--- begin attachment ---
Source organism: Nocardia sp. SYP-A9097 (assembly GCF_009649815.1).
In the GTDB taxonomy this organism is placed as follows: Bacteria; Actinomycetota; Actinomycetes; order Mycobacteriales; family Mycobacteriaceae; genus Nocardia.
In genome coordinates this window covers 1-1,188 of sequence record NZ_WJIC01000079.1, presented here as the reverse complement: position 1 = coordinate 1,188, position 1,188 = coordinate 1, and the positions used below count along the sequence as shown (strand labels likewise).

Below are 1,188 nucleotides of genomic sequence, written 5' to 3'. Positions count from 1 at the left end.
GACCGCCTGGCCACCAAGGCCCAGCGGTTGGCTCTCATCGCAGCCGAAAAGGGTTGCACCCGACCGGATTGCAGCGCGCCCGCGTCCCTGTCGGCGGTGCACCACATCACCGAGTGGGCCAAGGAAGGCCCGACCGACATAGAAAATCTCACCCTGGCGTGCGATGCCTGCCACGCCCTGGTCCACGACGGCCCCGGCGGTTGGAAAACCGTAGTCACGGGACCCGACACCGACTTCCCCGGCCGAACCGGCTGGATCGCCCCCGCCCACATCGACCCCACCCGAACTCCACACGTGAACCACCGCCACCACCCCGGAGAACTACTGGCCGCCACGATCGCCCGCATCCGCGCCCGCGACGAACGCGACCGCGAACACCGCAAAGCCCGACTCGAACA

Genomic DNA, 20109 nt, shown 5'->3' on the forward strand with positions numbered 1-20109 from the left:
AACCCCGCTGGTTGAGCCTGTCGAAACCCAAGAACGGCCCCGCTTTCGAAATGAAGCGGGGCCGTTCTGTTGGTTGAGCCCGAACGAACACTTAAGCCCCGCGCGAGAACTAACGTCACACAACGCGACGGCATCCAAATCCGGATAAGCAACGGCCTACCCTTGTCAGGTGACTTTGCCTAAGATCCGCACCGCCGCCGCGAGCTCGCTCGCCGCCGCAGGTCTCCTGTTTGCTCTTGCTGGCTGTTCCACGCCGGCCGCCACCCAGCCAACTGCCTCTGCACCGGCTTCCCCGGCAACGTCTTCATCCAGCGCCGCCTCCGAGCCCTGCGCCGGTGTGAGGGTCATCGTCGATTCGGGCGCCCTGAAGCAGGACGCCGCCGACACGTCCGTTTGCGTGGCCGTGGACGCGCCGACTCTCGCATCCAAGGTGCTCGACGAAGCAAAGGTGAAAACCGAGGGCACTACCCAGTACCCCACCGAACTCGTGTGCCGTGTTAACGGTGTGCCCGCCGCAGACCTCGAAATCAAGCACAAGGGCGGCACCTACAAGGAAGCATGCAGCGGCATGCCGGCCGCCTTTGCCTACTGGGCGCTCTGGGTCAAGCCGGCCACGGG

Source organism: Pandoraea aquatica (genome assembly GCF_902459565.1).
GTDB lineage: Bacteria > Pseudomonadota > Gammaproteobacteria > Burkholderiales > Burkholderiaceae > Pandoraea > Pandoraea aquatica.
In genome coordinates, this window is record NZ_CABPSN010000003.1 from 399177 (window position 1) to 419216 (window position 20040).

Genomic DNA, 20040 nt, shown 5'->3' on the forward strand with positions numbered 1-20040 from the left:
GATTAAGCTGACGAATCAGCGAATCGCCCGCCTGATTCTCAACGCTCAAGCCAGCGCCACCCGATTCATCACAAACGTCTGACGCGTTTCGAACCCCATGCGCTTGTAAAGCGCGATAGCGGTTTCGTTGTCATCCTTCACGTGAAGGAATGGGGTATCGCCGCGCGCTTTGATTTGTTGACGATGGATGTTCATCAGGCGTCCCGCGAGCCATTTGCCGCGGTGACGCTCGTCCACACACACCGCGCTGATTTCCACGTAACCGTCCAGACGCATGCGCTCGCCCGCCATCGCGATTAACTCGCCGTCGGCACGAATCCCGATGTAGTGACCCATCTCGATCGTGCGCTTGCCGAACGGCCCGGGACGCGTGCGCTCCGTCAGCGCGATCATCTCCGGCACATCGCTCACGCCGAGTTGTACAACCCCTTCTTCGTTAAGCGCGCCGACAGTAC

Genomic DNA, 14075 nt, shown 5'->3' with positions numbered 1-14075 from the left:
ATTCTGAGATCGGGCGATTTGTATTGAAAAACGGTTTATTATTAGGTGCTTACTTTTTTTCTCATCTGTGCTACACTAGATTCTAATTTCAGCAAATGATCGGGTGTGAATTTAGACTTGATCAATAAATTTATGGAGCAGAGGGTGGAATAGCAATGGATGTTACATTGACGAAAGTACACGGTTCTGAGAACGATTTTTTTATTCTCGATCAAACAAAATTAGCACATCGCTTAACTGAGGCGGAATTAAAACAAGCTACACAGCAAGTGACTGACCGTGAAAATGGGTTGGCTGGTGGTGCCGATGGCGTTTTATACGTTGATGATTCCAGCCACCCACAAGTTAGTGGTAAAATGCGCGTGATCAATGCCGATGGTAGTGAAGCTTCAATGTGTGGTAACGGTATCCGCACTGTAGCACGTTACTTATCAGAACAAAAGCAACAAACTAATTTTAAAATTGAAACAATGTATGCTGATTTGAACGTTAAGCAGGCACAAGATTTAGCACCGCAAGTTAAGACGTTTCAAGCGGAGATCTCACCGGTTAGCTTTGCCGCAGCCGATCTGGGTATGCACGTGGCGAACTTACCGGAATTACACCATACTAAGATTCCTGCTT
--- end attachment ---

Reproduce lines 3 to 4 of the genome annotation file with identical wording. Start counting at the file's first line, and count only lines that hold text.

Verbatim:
In genome coordinates this window covers 1-1,188 of sequence record NZ_WJIC01000079.1, presented here as the reverse complement: position 1 = coordinate 1,188, position 1,188 = coordinate 1, and the positions used below count along the sequence as shown (strand labels likewise).

Below are 1,188 nucleotides of genomic sequence, written 5' to 3'. Positions count from 1 at the left end.